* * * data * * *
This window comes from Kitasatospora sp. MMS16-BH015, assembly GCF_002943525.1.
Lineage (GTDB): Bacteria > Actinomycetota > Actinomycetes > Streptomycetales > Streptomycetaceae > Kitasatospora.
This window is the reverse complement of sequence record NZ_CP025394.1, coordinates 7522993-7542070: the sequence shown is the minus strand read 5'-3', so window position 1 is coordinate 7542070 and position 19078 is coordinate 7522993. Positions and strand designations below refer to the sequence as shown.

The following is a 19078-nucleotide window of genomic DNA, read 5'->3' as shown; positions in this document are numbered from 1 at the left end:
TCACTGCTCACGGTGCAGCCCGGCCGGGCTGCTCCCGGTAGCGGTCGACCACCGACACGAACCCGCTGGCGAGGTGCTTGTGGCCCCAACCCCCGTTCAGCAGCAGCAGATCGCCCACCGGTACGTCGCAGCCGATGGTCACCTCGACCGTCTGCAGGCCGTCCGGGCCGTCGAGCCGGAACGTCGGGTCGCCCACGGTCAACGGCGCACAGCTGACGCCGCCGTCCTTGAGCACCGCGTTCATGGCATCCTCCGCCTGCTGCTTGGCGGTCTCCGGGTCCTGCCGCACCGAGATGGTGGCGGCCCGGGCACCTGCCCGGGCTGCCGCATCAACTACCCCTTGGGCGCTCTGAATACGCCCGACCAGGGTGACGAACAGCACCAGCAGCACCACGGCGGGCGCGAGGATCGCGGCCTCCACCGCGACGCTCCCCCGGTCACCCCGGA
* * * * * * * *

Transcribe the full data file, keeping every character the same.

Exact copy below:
This window comes from Kitasatospora sp. MMS16-BH015, assembly GCF_002943525.1.
Lineage (GTDB): Bacteria > Actinomycetota > Actinomycetes > Streptomycetales > Streptomycetaceae > Kitasatospora.
This window is the reverse complement of sequence record NZ_CP025394.1, coordinates 7522993-7542070: the sequence shown is the minus strand read 5'-3', so window position 1 is coordinate 7542070 and position 19078 is coordinate 7522993. Positions and strand designations below refer to the sequence as shown.

The following is a 19078-nucleotide window of genomic DNA, read 5'->3' as shown; positions in this document are numbered from 1 at the left end:
TCACTGCTCACGGTGCAGCCCGGCCGGGCTGCTCCCGGTAGCGGTCGACCACCGACACGAACCCGCTGGCGAGGTGCTTGTGGCCCCAACCCCCGTTCAGCAGCAGCAGATCGCCCACCGGTACGTCGCAGCCGATGGTCACCTCGACCGTCTGCAGGCCGTCCGGGCCGTCGAGCCGGAACGTCGGGTCGCCCACGGTCAACGGCGCACAGCTGACGCCGCCGTCCTTGAGCACCGCGTTCATGGCATCCTCCGCCTGCTGCTTGGCGGTCTCCGGGTCCTGCCGCACCGAGATGGTGGCGGCCCGGGCACCTGCCCGGGCTGCCGCATCAACTACCCCTTGGGCGCTCTGAATACGCCCGACCAGGGTGACGAACAGCACCAGCAGCACCACGGCGGGCGCGAGGATCGCGGCCTCCACCGCGACGCTCCCCCGGTCACCCCGGA